San Bernadino Peak Trail Conditions

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    • #2202
      HunterGHall
      Participant

      Went for a dual summit attempt of Anderson Peak and San Bernadino Peak 1/13.

      First part of trail is fine, up to about 2 miles in.

      Snow was thigh deep and icing over by the time I got to the base of the final part at 2pm, at 9800’. 



      I did not have the right gear, namely heavy duty crampons or snowshoes, not to mention alpine gaiters, so I couldn’t make it up without serious danger.

 I only had microspikes, which do NOT cut it in these conditions.

      I was also dehydrated after the immense physical effort of breaking trail (being the first up) in 1-2 feet of snow for 5 miles at that point, so I abandoned it about a mile from the peak of San Bernardino.

      

I drank 3 liters of water (what I started with) in 5 miles, then had to stop and melt snow, which was very slow and tedious. I also brought the wrong stove for that job-another mistake, not to mention not enough fuel to melt enough snow to stay hydrated at that rate of consumption. 

Long story short, I was ill prepared and exhausted having made some errors in calculation on gear, fuel, and stove type. Good learning experience. 



      Problem was that there was no reliable trail report and two separate rangers told me ‘most of the snow had melted’, so I planned accordingly. Bad idea it turns out. Thank god I didn’t wear trail runners, I would have gotten frostbite, or just turned around 2 miles in. 

 Very slow, huge energy zap.

      Had to convince a group of young idiot hikers to turn back simply because they had NO gear whatsoever, and were not prepared to spend the night on the mountain.

      If you’re going for this peak after snow and you’re the first up, you MUST have:

      -Crampons or snowshoes – Probably crampons as much of the trail is very narrow.

      -Insulated boots – 200mg is fine.

      -Knee high gaiters, as snow will get in your boots and freeze your pant legs

      -The capability to melt snow for water rapidly – MSR windburner is a great choice.

      • This topic was modified 2 years, 9 months ago by HunterGHall.
    • #2204
      bharmandvm
      Participant

      Great report. Thx. You may have saved some lives Winter can be very dangerous!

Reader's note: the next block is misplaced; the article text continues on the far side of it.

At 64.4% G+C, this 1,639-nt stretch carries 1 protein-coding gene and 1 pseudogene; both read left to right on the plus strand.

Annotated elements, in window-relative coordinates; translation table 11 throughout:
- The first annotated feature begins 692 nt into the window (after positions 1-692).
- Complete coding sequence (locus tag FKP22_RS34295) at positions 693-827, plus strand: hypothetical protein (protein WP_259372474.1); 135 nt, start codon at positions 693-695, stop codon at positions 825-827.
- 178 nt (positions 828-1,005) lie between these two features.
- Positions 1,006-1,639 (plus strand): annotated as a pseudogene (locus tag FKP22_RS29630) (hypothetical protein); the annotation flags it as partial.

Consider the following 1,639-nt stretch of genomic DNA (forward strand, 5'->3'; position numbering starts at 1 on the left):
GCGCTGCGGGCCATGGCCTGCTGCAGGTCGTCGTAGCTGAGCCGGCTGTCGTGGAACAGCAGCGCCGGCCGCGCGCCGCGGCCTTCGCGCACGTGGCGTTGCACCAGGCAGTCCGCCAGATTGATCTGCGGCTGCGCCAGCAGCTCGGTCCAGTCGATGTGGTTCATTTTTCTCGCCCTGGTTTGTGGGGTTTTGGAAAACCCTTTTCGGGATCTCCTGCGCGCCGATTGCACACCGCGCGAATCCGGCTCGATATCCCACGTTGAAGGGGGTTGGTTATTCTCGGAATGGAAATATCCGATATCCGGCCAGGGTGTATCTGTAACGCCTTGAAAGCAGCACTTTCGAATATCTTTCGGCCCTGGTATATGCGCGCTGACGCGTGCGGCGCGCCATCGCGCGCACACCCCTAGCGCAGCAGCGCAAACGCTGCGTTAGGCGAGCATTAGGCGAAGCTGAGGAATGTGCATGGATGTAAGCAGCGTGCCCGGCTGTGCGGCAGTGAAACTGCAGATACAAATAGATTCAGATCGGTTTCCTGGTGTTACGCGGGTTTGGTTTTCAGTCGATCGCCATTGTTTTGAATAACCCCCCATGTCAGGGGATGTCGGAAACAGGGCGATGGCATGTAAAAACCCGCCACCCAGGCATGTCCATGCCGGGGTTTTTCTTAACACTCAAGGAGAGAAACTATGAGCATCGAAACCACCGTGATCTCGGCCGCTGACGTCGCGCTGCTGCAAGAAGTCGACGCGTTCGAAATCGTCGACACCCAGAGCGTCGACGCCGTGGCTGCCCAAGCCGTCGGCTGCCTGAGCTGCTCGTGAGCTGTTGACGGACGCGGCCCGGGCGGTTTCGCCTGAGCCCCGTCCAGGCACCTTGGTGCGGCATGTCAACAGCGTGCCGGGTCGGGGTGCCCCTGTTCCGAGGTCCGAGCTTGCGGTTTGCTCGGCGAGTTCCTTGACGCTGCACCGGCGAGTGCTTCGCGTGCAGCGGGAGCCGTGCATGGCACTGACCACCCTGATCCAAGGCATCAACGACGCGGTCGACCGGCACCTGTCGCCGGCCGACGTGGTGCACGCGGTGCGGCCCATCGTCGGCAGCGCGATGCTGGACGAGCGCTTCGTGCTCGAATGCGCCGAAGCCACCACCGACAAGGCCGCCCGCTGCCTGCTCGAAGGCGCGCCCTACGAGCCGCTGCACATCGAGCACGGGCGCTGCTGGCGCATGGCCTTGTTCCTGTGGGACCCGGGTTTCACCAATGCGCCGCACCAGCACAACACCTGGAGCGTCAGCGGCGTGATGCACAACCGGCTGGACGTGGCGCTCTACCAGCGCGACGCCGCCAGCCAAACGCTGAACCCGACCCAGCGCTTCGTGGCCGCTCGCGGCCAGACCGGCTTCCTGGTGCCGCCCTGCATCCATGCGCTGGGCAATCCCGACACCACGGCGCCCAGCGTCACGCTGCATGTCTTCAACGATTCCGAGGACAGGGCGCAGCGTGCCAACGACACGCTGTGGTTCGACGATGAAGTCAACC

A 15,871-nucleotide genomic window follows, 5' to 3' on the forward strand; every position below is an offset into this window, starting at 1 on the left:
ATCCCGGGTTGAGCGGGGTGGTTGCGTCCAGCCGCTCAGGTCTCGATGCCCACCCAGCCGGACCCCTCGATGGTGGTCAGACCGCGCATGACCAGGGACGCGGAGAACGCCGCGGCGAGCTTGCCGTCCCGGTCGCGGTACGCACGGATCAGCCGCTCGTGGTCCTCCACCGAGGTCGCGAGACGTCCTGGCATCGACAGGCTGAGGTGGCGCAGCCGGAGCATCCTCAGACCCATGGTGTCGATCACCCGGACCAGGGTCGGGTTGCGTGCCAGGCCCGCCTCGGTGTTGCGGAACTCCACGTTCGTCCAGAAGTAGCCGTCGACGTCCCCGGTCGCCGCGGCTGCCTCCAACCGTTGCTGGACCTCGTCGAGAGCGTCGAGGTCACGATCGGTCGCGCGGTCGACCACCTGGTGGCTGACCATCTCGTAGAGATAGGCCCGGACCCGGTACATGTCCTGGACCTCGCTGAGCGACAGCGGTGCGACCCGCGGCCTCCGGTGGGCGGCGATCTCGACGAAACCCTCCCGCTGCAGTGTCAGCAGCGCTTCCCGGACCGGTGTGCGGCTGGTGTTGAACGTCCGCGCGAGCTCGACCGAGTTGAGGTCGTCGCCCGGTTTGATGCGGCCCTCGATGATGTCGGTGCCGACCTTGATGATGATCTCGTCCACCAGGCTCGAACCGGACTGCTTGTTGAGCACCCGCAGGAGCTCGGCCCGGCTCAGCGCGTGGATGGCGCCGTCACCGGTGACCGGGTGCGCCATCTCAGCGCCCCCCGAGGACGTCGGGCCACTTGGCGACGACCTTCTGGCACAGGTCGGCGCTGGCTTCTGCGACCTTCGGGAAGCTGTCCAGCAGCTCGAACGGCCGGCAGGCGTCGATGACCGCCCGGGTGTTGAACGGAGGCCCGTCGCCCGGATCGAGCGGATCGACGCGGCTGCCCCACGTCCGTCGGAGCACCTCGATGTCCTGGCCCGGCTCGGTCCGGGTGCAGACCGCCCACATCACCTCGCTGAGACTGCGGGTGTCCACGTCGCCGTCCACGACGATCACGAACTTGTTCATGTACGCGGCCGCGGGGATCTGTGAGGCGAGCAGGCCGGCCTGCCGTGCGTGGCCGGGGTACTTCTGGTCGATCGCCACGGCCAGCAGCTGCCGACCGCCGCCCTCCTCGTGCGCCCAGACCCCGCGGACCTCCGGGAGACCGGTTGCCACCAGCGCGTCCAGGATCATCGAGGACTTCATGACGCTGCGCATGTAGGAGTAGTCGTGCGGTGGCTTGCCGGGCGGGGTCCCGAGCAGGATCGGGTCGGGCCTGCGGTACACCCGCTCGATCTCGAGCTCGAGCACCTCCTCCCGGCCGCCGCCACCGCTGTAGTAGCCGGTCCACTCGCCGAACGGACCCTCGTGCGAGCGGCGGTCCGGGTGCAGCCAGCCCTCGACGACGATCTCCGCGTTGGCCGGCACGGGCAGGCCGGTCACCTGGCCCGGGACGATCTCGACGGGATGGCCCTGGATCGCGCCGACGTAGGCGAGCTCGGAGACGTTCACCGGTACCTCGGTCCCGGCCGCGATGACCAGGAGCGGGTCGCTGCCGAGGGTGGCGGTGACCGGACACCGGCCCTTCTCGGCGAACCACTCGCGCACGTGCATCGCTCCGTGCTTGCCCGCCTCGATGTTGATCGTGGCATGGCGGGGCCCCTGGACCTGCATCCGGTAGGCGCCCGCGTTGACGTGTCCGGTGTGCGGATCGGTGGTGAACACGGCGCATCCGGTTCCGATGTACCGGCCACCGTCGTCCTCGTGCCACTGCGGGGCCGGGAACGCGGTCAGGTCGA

• #2205
      Whippet
      Participant

      What elevation does the snow start? Think there’s enough coverage high up to ski?

    • #2206
      HunterGHall
      Participant

      The snow is skiable and permanent at about 8K’, but I would not recommend it unless you’re very experienced at back country touring. Lots of deep snow drifts, rapidly melting spots, barely exposed boulders, etc.

      Several times I thought I was on even ground I sank into a cluster of boulders that had been obscured by a drift.

      I don’t even think skins would be much help on the climb just due to the trail characteristics. Definitely a small snowshoe/snow approach crampon like the Petzl Snow Leopard would work well.

    • #2207
      HunterGHall
      Participant

      The snow is skiable and stable/permanent at about 8K’, but I would not recommend it unless you’re very experienced at back country touring. Lots of deep snow drifts, rapidly melting spots, barely exposed boulders, etc.

      Several times I thought I was on even ground I sank into a cluster of boulders that had been obscured by a drift.

      I don’t even think skins would be much help on the climb just due to the trail characteristics. Definitely a small snowshoe/snow approach crampon like the Petzl Snow Leopard would work well.

    • #2209
      Whippet
      Participant

      ^ Thanks for the update, sounds like we need at least one more storm and some wind to smooth things out.

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